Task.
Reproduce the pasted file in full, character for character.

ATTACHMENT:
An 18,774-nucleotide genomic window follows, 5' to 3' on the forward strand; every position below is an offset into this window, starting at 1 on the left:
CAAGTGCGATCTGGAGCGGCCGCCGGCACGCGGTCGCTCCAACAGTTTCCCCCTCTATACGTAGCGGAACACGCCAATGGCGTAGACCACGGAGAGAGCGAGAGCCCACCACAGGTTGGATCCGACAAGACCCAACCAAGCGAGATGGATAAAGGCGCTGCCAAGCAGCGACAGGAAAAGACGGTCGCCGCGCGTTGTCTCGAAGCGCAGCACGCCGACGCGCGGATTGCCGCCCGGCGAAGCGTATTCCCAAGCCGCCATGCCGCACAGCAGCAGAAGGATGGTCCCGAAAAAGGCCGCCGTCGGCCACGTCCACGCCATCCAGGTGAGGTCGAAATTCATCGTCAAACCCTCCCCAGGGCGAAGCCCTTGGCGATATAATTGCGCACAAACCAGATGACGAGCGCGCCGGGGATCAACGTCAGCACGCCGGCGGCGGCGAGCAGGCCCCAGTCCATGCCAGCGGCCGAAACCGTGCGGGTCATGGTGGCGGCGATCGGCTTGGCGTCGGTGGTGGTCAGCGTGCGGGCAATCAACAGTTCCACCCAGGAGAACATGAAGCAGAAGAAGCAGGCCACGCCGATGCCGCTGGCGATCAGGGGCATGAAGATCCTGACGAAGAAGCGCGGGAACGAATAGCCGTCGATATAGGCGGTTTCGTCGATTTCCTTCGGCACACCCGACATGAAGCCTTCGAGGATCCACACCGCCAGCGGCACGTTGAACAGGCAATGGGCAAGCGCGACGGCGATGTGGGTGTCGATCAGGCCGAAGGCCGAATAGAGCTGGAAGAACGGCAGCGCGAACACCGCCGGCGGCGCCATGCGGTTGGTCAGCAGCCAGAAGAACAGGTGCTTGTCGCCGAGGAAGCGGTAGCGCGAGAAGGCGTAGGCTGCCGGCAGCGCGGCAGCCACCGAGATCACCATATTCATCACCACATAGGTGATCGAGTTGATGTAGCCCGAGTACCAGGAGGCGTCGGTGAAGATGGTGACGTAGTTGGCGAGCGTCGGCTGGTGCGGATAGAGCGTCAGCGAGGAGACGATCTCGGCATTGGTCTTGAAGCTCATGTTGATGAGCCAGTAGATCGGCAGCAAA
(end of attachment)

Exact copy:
An 18,774-nucleotide genomic window follows, 5' to 3' on the forward strand; every position below is an offset into this window, starting at 1 on the left:
CAAGTGCGATCTGGAGCGGCCGCCGGCACGCGGTCGCTCCAACAGTTTCCCCCTCTATACGTAGCGGAACACGCCAATGGCGTAGACCACGGAGAGAGCGAGAGCCCACCACAGGTTGGATCCGACAAGACCCAACCAAGCGAGATGGATAAAGGCGCTGCCAAGCAGCGACAGGAAAAGACGGTCGCCGCGCGTTGTCTCGAAGCGCAGCACGCCGACGCGCGGATTGCCGCCCGGCGAAGCGTATTCCCAAGCCGCCATGCCGCACAGCAGCAGAAGGATGGTCCCGAAAAAGGCCGCCGTCGGCCACGTCCACGCCATCCAGGTGAGGTCGAAATTCATCGTCAAACCCTCCCCAGGGCGAAGCCCTTGGCGATATAATTGCGCACAAACCAGATGACGAGCGCGCCGGGGATCAACGTCAGCACGCCGGCGGCGGCGAGCAGGCCCCAGTCCATGCCAGCGGCCGAAACCGTGCGGGTCATGGTGGCGGCGATCGGCTTGGCGTCGGTGGTGGTCAGCGTGCGGGCAATCAACAGTTCCACCCAGGAGAACATGAAGCAGAAGAAGCAGGCCACGCCGATGCCGCTGGCGATCAGGGGCATGAAGATCCTGACGAAGAAGCGCGGGAACGAATAGCCGTCGATATAGGCGGTTTCGTCGATTTCCTTCGGCACACCCGACATGAAGCCTTCGAGGATCCACACCGCCAGCGGCACGTTGAACAGGCAATGGGCAAGCGCGACGGCGATGTGGGTGTCGATCAGGCCGAAGGCCGAATAGAGCTGGAAGAACGGCAGCGCGAACACCGCCGGCGGCGCCATGCGGTTGGTCAGCAGCCAGAAGAACAGGTGCTTGTCGCCGAGGAAGCGGTAGCGCGAGAAGGCGTAGGCTGCCGGCAGCGCGGCAGCCACCGAGATCACCATATTCATCACCACATAGGTGATCGAGTTGATGTAGCCCGAGTACCAGGAGGCGTCGGTGAAGATGGTGACGTAGTTGGCGAGCGTCGGCTGGTGCGGATAGAGCGTCAGCGAGGAGACGATCTCGGCATTGGTCTTGAAGCTCATGTTGATGAGCCAGTAGATCGGCAGCAAA